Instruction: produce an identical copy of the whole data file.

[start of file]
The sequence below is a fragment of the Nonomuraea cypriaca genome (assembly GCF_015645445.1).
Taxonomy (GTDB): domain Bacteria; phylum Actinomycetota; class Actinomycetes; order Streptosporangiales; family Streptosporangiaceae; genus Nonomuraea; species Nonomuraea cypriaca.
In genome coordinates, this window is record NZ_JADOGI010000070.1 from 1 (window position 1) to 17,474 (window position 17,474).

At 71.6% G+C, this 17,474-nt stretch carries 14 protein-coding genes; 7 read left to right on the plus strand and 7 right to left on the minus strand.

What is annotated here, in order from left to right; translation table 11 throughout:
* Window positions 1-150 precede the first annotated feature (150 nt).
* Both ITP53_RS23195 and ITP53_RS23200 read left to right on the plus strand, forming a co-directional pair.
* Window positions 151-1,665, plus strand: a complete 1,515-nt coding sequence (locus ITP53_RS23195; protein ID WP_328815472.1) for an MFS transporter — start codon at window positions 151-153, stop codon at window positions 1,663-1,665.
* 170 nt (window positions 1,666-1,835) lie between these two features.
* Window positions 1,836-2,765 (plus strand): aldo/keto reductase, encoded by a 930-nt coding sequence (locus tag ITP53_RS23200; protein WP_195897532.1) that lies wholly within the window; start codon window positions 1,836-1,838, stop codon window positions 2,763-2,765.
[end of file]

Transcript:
The sequence below is a fragment of the Nonomuraea cypriaca genome (assembly GCF_015645445.1).
Taxonomy (GTDB): domain Bacteria; phylum Actinomycetota; class Actinomycetes; order Streptosporangiales; family Streptosporangiaceae; genus Nonomuraea; species Nonomuraea cypriaca.
In genome coordinates, this window is record NZ_JADOGI010000070.1 from 1 (window position 1) to 17,474 (window position 17,474).

At 71.6% G+C, this 17,474-nt stretch carries 14 protein-coding genes; 7 read left to right on the plus strand and 7 right to left on the minus strand.

What is annotated here, in order from left to right; translation table 11 throughout:
* Window positions 1-150 precede the first annotated feature (150 nt).
* Both ITP53_RS23195 and ITP53_RS23200 read left to right on the plus strand, forming a co-directional pair.
* Window positions 151-1,665, plus strand: a complete 1,515-nt coding sequence (locus ITP53_RS23195; protein ID WP_328815472.1) for an MFS transporter — start codon at window positions 151-153, stop codon at window positions 1,663-1,665.
* 170 nt (window positions 1,666-1,835) lie between these two features.
* Window positions 1,836-2,765 (plus strand): aldo/keto reductase, encoded by a 930-nt coding sequence (locus tag ITP53_RS23200; protein WP_195897532.1) that lies wholly within the window; start codon window positions 1,836-1,838, stop codon window positions 2,763-2,765.